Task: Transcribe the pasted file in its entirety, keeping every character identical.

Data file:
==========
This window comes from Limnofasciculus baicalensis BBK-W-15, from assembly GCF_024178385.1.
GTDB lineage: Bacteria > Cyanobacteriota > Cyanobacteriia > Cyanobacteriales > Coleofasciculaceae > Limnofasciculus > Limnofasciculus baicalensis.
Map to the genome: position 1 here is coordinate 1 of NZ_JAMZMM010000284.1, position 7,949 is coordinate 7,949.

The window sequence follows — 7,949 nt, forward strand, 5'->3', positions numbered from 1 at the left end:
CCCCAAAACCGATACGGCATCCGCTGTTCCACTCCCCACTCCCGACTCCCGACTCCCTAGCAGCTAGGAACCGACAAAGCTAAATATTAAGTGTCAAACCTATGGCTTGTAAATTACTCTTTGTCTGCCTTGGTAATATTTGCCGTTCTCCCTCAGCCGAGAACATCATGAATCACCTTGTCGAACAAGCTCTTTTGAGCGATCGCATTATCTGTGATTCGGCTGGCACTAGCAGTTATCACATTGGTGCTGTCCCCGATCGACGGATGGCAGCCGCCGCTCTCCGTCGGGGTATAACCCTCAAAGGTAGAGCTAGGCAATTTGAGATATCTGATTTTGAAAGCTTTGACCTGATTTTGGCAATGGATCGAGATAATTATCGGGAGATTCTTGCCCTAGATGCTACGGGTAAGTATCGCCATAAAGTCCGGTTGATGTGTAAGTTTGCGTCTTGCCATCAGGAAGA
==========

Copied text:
This window comes from Limnofasciculus baicalensis BBK-W-15, from assembly GCF_024178385.1.
GTDB lineage: Bacteria > Cyanobacteriota > Cyanobacteriia > Cyanobacteriales > Coleofasciculaceae > Limnofasciculus > Limnofasciculus baicalensis.
Map to the genome: position 1 here is coordinate 1 of NZ_JAMZMM010000284.1, position 7,949 is coordinate 7,949.

The window sequence follows — 7,949 nt, forward strand, 5'->3', positions numbered from 1 at the left end:
CCCCAAAACCGATACGGCATCCGCTGTTCCACTCCCCACTCCCGACTCCCGACTCCCTAGCAGCTAGGAACCGACAAAGCTAAATATTAAGTGTCAAACCTATGGCTTGTAAATTACTCTTTGTCTGCCTTGGTAATATTTGCCGTTCTCCCTCAGCCGAGAACATCATGAATCACCTTGTCGAACAAGCTCTTTTGAGCGATCGCATTATCTGTGATTCGGCTGGCACTAGCAGTTATCACATTGGTGCTGTCCCCGATCGACGGATGGCAGCCGCCGCTCTCCGTCGGGGTATAACCCTCAAAGGTAGAGCTAGGCAATTTGAGATATCTGATTTTGAAAGCTTTGACCTGATTTTGGCAATGGATCGAGATAATTATCGGGAGATTCTTGCCCTAGATGCTACGGGTAAGTATCGCCATAAAGTCCGGTTGATGTGTAAGTTTGCGTCTTGCCATCAGGAAGA